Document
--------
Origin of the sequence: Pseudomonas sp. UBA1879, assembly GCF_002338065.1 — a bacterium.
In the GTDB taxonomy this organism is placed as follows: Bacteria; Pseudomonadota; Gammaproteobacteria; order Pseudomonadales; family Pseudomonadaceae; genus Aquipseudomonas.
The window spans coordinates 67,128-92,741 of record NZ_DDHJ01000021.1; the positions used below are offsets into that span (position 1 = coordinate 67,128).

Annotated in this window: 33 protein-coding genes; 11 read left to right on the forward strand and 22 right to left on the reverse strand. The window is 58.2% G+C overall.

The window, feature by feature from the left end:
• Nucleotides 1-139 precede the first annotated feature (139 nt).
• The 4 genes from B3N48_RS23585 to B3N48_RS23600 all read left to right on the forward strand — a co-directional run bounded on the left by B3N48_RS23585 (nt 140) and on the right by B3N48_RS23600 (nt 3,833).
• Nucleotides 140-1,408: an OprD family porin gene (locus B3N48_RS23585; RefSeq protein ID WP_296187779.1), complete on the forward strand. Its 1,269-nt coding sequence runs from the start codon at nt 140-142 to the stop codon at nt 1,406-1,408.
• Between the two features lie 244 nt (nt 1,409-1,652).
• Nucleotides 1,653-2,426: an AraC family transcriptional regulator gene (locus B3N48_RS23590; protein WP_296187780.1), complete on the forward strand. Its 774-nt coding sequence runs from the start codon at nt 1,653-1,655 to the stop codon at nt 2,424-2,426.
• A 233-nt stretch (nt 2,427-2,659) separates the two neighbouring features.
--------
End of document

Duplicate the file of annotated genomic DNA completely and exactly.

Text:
Origin of the sequence: Pseudomonas sp. UBA1879, assembly GCF_002338065.1 — a bacterium.
In the GTDB taxonomy this organism is placed as follows: Bacteria; Pseudomonadota; Gammaproteobacteria; order Pseudomonadales; family Pseudomonadaceae; genus Aquipseudomonas.
The window spans coordinates 67,128-92,741 of record NZ_DDHJ01000021.1; the positions used below are offsets into that span (position 1 = coordinate 67,128).

Annotated in this window: 33 protein-coding genes; 11 read left to right on the forward strand and 22 right to left on the reverse strand. The window is 58.2% G+C overall.

The window, feature by feature from the left end:
• Nucleotides 1-139 precede the first annotated feature (139 nt).
• The 4 genes from B3N48_RS23585 to B3N48_RS23600 all read left to right on the forward strand — a co-directional run bounded on the left by B3N48_RS23585 (nt 140) and on the right by B3N48_RS23600 (nt 3,833).
• Nucleotides 140-1,408: an OprD family porin gene (locus B3N48_RS23585; RefSeq protein ID WP_296187779.1), complete on the forward strand. Its 1,269-nt coding sequence runs from the start codon at nt 140-142 to the stop codon at nt 1,406-1,408.
• Between the two features lie 244 nt (nt 1,409-1,652).
• Nucleotides 1,653-2,426: an AraC family transcriptional regulator gene (locus B3N48_RS23590; protein WP_296187780.1), complete on the forward strand. Its 774-nt coding sequence runs from the start codon at nt 1,653-1,655 to the stop codon at nt 2,424-2,426.
• A 233-nt stretch (nt 2,427-2,659) separates the two neighbouring features.